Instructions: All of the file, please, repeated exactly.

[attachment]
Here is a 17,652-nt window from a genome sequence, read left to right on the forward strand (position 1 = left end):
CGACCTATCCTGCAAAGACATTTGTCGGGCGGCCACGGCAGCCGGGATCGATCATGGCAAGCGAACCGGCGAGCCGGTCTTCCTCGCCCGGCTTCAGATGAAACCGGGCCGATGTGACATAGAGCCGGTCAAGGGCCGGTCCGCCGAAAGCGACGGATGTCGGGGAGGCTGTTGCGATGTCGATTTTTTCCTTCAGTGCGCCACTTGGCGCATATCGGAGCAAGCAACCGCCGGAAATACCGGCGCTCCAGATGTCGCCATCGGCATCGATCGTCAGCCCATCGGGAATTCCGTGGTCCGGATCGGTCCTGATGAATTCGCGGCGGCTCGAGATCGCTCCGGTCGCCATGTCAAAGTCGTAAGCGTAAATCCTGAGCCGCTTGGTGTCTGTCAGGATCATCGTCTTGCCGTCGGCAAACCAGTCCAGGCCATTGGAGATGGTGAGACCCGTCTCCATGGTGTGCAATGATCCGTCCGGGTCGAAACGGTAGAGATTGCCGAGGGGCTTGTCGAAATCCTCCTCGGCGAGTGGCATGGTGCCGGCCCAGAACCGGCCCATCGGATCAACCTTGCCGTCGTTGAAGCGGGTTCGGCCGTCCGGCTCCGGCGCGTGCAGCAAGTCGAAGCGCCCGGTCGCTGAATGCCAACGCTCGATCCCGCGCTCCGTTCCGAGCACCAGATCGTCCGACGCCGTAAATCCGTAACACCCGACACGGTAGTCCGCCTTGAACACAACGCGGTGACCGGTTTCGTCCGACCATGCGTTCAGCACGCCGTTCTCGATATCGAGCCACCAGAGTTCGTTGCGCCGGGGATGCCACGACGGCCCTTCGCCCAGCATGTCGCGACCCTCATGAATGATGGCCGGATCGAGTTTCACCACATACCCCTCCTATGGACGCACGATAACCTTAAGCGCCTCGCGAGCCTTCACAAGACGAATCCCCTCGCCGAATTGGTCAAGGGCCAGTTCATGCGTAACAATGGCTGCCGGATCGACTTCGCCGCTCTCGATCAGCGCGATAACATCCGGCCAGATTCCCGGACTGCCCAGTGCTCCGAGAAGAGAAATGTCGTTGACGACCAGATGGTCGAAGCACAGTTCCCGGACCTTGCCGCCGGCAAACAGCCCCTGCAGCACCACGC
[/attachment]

Here is a 17,652-nt window from a genome sequence, read left to right on the forward strand (position 1 = left end):
CGACCTATCCTGCAAAGACATTTGTCGGGCGGCCACGGCAGCCGGGATCGATCATGGCAAGCGAACCGGCGAGCCGGTCTTCCTCGCCCGGCTTCAGATGAAACCGGGCCGATGTGACATAGAGCCGGTCAAGGGCCGGTCCGCCGAAAGCGACGGATGTCGGGGAGGCTGTTGCGATGTCGATTTTTTCCTTCAGTGCGCCACTTGGCGCATATCGGAGCAAGCAACCGCCGGAAATACCGGCGCTCCAGATGTCGCCATCGGCATCGATCGTCAGCCCATCGGGAATTCCGTGGTCCGGATCGGTCCTGATGAATTCGCGGCGGCTCGAGATCGCTCCGGTCGCCATGTCAAAGTCGTAAGCGTAAATCCTGAGCCGCTTGGTGTCTGTCAGGATCATCGTCTTGCCGTCGGCAAACCAGTCCAGGCCATTGGAGATGGTGAGACCCGTCTCCATGGTGTGCAATGATCCGTCCGGGTCGAAACGGTAGAGATTGCCGAGGGGCTTGTCGAAATCCTCCTCGGCGAGTGGCATGGTGCCGGCCCAGAACCGGCCCATCGGATCAACCTTGCCGTCGTTGAAGCGGGTTCGGCCGTCCGGCTCCGGCGCGTGCAGCAAGTCGAAGCGCCCGGTCGCTGAATGCCAACGCTCGATCCCGCGCTCCGTTCCGAGCACCAGATCGTCCGACGCCGTAAATCCGTAACACCCGACACGGTAGTCCGCCTTGAACACAACGCGGTGACCGGTTTCGTCCGACCATGCGTTCAGCACGCCGTTCTCGATATCGAGCCACCAGAGTTCGTTGCGCCGGGGATGCCACGACGGCCCTTCGCCCAGCATGTCGCGACCCTCATGAATGATGGCCGGATCGAGTTTCACCACATACCCCTCCTATGGACGCACGATAACCTTAAGCGCCTCGCGAGCCTTCACAAGACGAATCCCCTCGCCGAATTGGTCAAGGGCCAGTTCATGCGTAACAATGGCTGCCGGATCGACTTCGCCGCTCTCGATCAGCGCGATAACATCCGGCCAGATTCCCGGACTGCCCAGTGCTCCGAGAAGAGAAATGTCGTTGACGACCAGATGGTCGAAGCACAGTTCCCGGACCTTGCCGCCGGCAAACAGCCCCTGCAGCACCACGC